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Here is Crime.ie’s rundown of the most successful Gardai operations in recent times.

Operation Amethyst – The child porn sting that famously resulted in the arrest of Darina Allen’s husband. ‘Amethyst’ launched in 2002 when the US postal service passed information about 130 Irish citizens onto the Gardaí as part of their investigation into the largest commercial child pornography enterprise in US history. The homes of over 100 suspected users of the site were raided, including two Gardaí and the founder of Clara Lara theme park. Circuit Judge Brian Curtin also faced charges when details of his credit card were retrieved from the site, but the case later collapsed as the warrant used to seize his computer had expired.

Operation Anvil – Set up in response to an increase in gun crime in 2005, ‘Anvil’ targeted Limerick and Dublin gangs as well as republican dissidents. Gardaí recovered €5.7 million worth of stolen property and 359 firearms in the first ten months of the operation which largely consisted of surveillance exercises. By 2009, the programme had racked up 8,700 arrests for serious offenses. ‘Anvil’ also spawned Operation Oak, which many credit with dismantling the criminal organisation of Martin ‘Marlo’ Hyland. Despite being credited with stopping the worst violence of the Crumlin-Drimnagh feud, as well as arresting or forcing criminals to flee Limerick, Anvil’s budget was halved in 2011.

Operation Bliain – After 313 burglaries were reported to Limerick division in the first quarter of 2012, checkpoints were set up around Limerick city as part of Operation Bliain. Gardaí also ran an awareness campaign to encourage the public to report suspicious vehicles in Limerick suburbs. On the May 2, 2012, a car ran through a number of these checkpoints on the road from Limerick to Cork. Gardaí pursued the vehicle across bogs and fields where they arrested a 23-year-old man believed to be part of a Cork traveller gang thought to be responsible for the recent spate of burglaries. The Gardaí plan to continue the operation until August.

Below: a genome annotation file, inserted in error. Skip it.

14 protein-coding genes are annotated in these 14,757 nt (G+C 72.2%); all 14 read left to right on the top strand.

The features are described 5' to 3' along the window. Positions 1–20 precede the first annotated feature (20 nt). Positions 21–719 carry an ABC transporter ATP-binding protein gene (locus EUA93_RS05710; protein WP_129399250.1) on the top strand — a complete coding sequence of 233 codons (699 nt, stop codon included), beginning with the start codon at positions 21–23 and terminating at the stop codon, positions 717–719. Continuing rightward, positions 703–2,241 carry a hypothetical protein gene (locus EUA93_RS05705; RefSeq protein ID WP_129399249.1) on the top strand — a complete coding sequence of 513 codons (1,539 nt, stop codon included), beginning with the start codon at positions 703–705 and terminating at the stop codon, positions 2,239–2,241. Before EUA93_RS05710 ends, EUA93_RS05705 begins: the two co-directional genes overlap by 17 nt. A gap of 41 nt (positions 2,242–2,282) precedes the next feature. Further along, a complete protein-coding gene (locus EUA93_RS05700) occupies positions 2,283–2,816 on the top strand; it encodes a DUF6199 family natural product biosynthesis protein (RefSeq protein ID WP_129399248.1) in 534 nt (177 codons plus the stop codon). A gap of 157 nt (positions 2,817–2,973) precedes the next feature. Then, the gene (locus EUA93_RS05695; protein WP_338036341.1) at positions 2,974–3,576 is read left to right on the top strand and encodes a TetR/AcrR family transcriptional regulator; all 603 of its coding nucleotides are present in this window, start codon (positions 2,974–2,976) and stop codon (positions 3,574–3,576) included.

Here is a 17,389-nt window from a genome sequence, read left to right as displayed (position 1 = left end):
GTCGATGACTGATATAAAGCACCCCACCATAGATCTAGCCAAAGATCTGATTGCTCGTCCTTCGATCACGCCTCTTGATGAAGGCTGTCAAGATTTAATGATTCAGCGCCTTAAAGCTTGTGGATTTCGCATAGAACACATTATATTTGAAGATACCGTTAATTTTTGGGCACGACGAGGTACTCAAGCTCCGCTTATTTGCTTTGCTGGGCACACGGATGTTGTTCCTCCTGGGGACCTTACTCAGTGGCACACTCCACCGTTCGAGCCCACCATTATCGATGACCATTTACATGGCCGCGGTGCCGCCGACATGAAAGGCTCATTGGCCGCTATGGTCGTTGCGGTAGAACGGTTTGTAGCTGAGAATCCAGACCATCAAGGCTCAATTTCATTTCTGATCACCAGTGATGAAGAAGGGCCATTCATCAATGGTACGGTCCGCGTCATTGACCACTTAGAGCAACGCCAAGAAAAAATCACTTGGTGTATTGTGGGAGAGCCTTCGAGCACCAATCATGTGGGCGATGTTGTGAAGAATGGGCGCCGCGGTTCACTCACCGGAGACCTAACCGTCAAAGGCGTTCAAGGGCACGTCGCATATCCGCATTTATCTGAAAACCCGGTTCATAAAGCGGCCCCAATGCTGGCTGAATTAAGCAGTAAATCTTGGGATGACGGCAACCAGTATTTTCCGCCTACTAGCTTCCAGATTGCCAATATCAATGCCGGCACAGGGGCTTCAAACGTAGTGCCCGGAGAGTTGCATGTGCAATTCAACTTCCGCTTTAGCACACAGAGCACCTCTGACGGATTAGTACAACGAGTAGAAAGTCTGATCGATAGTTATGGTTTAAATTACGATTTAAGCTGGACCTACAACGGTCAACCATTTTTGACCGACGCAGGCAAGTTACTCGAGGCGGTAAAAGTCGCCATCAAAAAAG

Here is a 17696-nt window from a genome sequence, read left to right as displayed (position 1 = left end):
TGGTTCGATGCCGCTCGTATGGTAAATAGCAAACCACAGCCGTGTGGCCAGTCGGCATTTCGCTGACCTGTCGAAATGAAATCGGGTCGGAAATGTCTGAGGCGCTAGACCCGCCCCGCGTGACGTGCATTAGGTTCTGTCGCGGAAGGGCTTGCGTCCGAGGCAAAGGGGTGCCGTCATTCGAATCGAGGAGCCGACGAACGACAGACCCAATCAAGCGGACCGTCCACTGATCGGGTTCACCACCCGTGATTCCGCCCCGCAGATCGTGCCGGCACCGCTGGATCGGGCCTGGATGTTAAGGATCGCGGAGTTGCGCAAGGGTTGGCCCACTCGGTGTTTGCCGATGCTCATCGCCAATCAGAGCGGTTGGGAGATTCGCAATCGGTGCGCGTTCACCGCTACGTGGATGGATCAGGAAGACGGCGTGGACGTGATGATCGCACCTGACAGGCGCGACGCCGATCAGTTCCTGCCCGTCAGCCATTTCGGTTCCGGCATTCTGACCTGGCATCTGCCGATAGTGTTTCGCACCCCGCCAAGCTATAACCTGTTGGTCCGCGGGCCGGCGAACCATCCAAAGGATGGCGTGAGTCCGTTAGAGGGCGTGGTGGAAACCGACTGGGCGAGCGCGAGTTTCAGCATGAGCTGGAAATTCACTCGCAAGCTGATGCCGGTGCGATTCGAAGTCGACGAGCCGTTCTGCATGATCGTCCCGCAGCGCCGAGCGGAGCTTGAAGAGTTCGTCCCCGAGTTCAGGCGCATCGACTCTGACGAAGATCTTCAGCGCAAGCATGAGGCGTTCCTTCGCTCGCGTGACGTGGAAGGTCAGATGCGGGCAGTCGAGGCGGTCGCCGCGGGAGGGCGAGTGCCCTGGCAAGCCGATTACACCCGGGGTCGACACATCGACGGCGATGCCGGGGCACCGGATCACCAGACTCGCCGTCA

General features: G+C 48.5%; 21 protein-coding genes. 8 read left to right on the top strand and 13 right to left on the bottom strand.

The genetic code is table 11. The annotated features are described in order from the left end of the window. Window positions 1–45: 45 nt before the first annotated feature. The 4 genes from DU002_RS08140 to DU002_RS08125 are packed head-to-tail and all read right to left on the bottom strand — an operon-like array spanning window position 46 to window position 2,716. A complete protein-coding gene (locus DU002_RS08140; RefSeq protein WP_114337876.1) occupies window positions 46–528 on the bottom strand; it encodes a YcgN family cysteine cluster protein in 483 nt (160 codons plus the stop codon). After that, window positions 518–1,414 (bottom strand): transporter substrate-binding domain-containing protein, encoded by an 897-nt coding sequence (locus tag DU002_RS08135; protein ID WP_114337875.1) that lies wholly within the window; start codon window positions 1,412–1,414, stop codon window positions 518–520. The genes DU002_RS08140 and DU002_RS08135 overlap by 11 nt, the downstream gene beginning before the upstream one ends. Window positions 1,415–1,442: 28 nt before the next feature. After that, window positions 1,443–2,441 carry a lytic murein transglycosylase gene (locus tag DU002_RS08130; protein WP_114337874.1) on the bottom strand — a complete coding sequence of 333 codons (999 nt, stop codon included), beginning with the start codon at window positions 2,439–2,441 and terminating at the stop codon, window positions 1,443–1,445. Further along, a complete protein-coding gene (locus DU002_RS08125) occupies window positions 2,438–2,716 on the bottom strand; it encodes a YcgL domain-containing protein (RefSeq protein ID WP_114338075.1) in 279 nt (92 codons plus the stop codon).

Operation Hawkeye – Over €30,000 worth of stolen property was recovered when police raided six properties in Tallaght and the North Circular Road. Operation Hawkeye targeted a Romanian gang working in the inner city specialising in ‘distraction’ crimes, where incidents were staged to distract victims at ATMs, pubs and clubs while their accomplices pickpocketed them. The operation resulted in 12 arrests and hundreds of thousands of cigarettes intended for sale being found in house raids. It would later spawn a sequel – 19 addresses were searched and eight people were arrested in the impressively titled ‘Operation Hawkeye 2’.

Operation Nitrogen – It was believed that a large number of ‘growhouses’, indoor cannabis nurseries, had been set up around Ireland by Asian gangs. Since Operation Nitrogen’s searches began large numbers of Irish growhouses were also discovered. These ranged from industrial sized operations with specialised light, heat and irrigation systems to small set-ups hidden behind fake walls in vacant houses. Since it began, ‘Nitrogen’ has seized plants worth over €6 million, including €800,000 worth of cannabis found in a disused factory in Cork last month – the biggest growhouse haul in Ireland to date. Some criticise the campaign, pointing out that some of those arrested grew small amounts for personal use, including a 52-year-old Welsh biochemist and a 65-year-old man who claimed to use it for medical reasons.

Operation Stilts – After a report found that tourists often felt unsafe in the areas around O’Connell St., Gardaí began a campaign to ‘move on’ addicts from the tourist and retail centres.  The focus of ‘Stilts’ is along the Liffey boardwalk and the stretch from Connolly to Heuston station, sometimes dubbed ‘Junkie corridor’ due to the 61 locations in the area that cater to drug addicts, such as methadone clinics and needle exchanges. Gardaí stopped and searched 3,217 people as part of the campaign in the first two months of this year.

Published by Crime.ie in May 2012

It can be found online at: http://crime.ie/20120524/crime-ies-guide-to-the-biggest-and-best-gardai-operations/#

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